I'm always trying to avoid a trailer and keep things as simple as possible with less chance for things to break down. We've only gone with 2 or 3 people and I could see needing a trailer with more than 3. We traveled 1100+ and 1400+miles to NM(twice-once souting) and CO the last two years.

We've gone two ways, a 4 door full-size truck, and a Ford Expedition

When we took the truck we had 2 people. We had a receiver hitch cargo basket and a rooftop cargo carrier mounted on 2x4's.
With the Expedition, we had 3 people. We put the cargo carrier on the rooftop and also had the receiver hitch basket. We left enough room that one person could fully stretch out and lay in the back to sleep. Had we filled both tags we had, we would have needed to buy another 120/150qt ice chest and it would of fit inside where we had been sleeping. Antlers would have been a challenge, but I'm sure we could have got them on, between the cargo hitch and rooftop.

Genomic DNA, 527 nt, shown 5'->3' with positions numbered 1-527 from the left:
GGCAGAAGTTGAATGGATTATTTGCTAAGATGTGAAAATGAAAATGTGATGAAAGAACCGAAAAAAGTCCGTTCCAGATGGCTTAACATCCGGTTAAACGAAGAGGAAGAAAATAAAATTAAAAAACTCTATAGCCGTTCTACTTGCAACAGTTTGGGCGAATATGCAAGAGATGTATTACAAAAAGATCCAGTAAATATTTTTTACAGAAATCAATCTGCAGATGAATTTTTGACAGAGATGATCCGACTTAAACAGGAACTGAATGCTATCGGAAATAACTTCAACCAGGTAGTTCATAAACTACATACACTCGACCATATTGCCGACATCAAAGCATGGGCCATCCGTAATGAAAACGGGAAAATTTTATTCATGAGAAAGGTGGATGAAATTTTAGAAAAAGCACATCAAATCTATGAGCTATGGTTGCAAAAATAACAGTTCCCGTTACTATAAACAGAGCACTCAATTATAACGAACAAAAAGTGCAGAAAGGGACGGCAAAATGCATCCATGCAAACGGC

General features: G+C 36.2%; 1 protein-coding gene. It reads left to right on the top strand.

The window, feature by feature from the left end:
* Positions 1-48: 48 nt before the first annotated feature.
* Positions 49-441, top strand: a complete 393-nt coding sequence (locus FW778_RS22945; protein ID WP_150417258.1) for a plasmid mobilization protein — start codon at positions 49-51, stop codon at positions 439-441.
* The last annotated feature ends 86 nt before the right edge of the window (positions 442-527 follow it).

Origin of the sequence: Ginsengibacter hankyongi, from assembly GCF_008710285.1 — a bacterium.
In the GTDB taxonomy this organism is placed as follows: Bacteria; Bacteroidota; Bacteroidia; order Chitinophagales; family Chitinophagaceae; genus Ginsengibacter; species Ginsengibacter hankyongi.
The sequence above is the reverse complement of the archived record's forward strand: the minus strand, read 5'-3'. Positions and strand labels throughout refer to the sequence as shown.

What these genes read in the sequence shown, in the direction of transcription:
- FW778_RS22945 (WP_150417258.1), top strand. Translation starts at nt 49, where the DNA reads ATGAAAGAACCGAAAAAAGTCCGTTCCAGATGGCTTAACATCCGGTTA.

The cargo carrier has been useful from elk hunting to our weekend trips to the deer camp. Here's a picture of how it's mounted, the coolers not on top in this pic. With standard 2x4 it still supports a loaded 150qt. ice chest, although they're starting to sag a little.
 

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Lurch12

Lurch12

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Joined
Jan 5, 2021
Messages
74
Location
Western, PA
Got this installed tonight to try out on a beach trip coming up in 2 weeks. Easily able to throw coolers, bins, toats, horns, etc in this rack to leave room under the cover for the other items! Pretty excited about this set up!! C0C6E471-5C2C-447F-BBA2-806DEFBDAFF8.jpeg